Best New Play
Harry Potter and the Cursed Child – Palace
Elegy – Donmar Warehouse
The Flick – National Theatre Dorfman
One Night in Miami – Donmar Warehouse
Best New Musical
Groundhog Day – The Old Vic
Dreamgirls – Savoy
The Girls – Phoenix
School of Rock – New London
Yerma – Young Vic
The Glass Menagerie – Duke of York’s
This House – Garrick
Travesties – Apollo Continue reading “2017 Laurence Olivier Awards nominations”
“So thanks to you, some dork meets a girl, not much of a Christmas story…”
On the sixth day of Christmas, Black Mirror also gave to me…only bloody Jon Hamm!
Well this was a White Christmas but necessarily like the ones you used to know. Black Mirror’s 2014 Christmas special saw writer Charlie Brooker go feature length and director Carl Tibbetts get crazy fortuitous as Jon Hamm just declared his love for the series and his interest in appearing in it one way or another, the result being this interlinked triptych of stories, combining as ever to chilling effect.
Hamm plays Matt, a man working in some unspecified remote location and sharing a cabin with Rafe Spall’s Joe. They’ve been living together for five years without really communicating but this particular morning, Joe wakes up to Matt making Christmas dinner, determined to get the story of how he ended up in this isolated place. And sure enough, it is a tale of human exploitation of technological advancement. Continue reading “12 Days of Christmas – Black Mirror Christmas”
“I’ve never felt at home”
With Hedda Gabler, the ever prolific Ivo van Hove is making his National Theatre debut, so you can forgive him returning to a production which he has launched twice before – with the exceptional Dutch actress Halina Reijn in Amsterdam and with Elizabeth Marvel in New York. This time however, he’s working with a new version of Ibsen’s play by Patrick Marber and has the equally extraordinary talents of Ruth Wilson leading his company. And as with his revelatory A View From The Bridge, this is a contemporary reworking of a classic that will frustrate some with its froideur but left me gasping at its gut-wrenching rawness.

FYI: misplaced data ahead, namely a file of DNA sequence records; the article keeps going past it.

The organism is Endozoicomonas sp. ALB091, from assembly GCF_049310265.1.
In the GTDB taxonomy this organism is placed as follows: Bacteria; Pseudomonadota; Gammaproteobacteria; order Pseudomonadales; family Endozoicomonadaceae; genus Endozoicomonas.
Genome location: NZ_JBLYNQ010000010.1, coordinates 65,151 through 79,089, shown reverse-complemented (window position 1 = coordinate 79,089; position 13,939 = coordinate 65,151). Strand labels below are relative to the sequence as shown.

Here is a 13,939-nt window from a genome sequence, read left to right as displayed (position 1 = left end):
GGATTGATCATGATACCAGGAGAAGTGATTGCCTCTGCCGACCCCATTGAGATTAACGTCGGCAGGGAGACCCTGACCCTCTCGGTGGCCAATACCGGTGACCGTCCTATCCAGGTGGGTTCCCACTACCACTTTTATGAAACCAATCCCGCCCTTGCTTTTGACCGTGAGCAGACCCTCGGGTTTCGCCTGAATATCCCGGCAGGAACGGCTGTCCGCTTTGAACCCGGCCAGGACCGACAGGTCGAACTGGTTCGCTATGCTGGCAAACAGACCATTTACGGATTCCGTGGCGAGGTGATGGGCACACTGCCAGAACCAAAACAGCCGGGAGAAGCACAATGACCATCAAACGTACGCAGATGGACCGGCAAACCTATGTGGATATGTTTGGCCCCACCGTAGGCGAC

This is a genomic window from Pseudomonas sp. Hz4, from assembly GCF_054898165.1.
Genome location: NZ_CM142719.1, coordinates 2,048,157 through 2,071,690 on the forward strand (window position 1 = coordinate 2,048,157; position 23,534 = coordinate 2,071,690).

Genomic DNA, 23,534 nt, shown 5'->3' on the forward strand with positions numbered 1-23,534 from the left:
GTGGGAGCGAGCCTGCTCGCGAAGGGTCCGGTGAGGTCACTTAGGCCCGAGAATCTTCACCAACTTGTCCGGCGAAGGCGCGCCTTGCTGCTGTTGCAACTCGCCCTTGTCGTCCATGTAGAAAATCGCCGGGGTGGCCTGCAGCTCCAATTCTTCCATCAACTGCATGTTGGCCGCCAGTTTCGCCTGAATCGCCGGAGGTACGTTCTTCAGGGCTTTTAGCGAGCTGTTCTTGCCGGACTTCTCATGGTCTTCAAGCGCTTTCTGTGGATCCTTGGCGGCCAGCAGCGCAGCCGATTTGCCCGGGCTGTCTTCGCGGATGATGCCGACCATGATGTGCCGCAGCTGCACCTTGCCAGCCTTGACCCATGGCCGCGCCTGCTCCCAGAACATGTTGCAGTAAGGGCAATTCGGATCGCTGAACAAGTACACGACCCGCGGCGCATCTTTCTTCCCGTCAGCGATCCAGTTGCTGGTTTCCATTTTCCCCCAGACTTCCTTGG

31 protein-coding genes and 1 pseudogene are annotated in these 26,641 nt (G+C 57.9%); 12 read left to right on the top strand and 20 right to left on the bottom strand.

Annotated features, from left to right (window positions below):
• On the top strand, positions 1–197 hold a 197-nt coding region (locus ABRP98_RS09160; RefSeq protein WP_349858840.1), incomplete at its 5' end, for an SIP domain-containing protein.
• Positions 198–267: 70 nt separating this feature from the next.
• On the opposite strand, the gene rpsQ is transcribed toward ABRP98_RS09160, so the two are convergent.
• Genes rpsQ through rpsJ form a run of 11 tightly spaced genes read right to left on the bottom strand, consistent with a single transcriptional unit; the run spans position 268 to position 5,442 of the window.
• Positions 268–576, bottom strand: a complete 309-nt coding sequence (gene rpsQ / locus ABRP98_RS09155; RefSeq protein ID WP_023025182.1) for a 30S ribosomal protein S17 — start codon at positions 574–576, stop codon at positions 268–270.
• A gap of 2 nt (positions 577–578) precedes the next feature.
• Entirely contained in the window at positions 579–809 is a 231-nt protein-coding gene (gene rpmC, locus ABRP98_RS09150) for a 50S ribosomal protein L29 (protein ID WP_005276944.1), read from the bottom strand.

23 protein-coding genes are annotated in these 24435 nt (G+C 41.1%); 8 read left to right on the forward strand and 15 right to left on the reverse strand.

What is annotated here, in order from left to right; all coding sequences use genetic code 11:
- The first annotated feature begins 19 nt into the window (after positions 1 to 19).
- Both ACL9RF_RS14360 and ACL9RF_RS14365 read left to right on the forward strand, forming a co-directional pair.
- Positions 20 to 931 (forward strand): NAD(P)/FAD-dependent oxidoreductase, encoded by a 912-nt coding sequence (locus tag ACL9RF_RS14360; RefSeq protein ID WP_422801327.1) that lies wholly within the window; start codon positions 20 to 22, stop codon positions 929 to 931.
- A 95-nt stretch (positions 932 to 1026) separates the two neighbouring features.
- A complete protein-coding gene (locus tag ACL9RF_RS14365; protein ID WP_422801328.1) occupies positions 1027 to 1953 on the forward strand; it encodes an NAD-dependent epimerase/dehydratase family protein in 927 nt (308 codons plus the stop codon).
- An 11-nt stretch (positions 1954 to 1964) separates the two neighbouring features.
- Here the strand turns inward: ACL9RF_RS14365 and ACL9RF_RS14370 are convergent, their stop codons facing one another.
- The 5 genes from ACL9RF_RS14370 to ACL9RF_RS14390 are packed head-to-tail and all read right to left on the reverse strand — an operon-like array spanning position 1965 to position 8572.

As ever, van Hove’s spatial intelligence lends itself to a re-appreciation of the theatrical space in which he’s working. He’s invited audiences onstage at the Barbican, and backstage too and here in the Lyttelton, the wings are closed off by Jan Versweyveld’s gallery-like white box and so characters make their entrances and exits through the same doors that we use – Judge Brack even arrives via the rear stalls at one point. And van Hove keeps things off-kilter onstage too, often pushing the action out to the far edges, focusing the eye on unexpected details like the eloquent sweep of Hedda’s back, the tapping foot of a nervy ever-watching Berthe. Continue reading “Review: Hedda Gabler, National”
“Of course he has a knife! I have a knife. We all have knives. It’s 1183 and we’re all barbarians!”
It was more morbid curiosity that drew me to this 2003 TV movie remake of The Lion in Winter than anything, its most recent appearance on a London stage hardly setting the world alight, but a cast list that included John Light and Rafe Spall as well as the more luminary lights of Glenn Close and Patrick Stewart (taking the roles made famous by Katharine Hepburn and Peter O’Toole in the 1968 film) added to the appeal. What was interesting though was how much I’d forgotten about James Goldman’s approach to this dynastic struggle, as humourous as it is historical.
So though it might appear dry – Henry II’s determination to overrule his estranged wife Eleanor of Aquitaine in naming their son John (of the Magna Carta) as his successor rather than the older Richard (of the Lionheart) – it’s actually a spiky family comedy-drama as the brothers, completed by Geoffrey the other one, duck and dive through the political machinations of their parents and the ever-present threat of Philip II of France whose sister Alais is contracted to be betrothed to whoever will be heir and is currently Henry’s mistress. Continue reading “DVD Review: The Lion in Winter (2003)”
“When somebody says they love you, it means they see something in you they think is worth something…it adds value to you”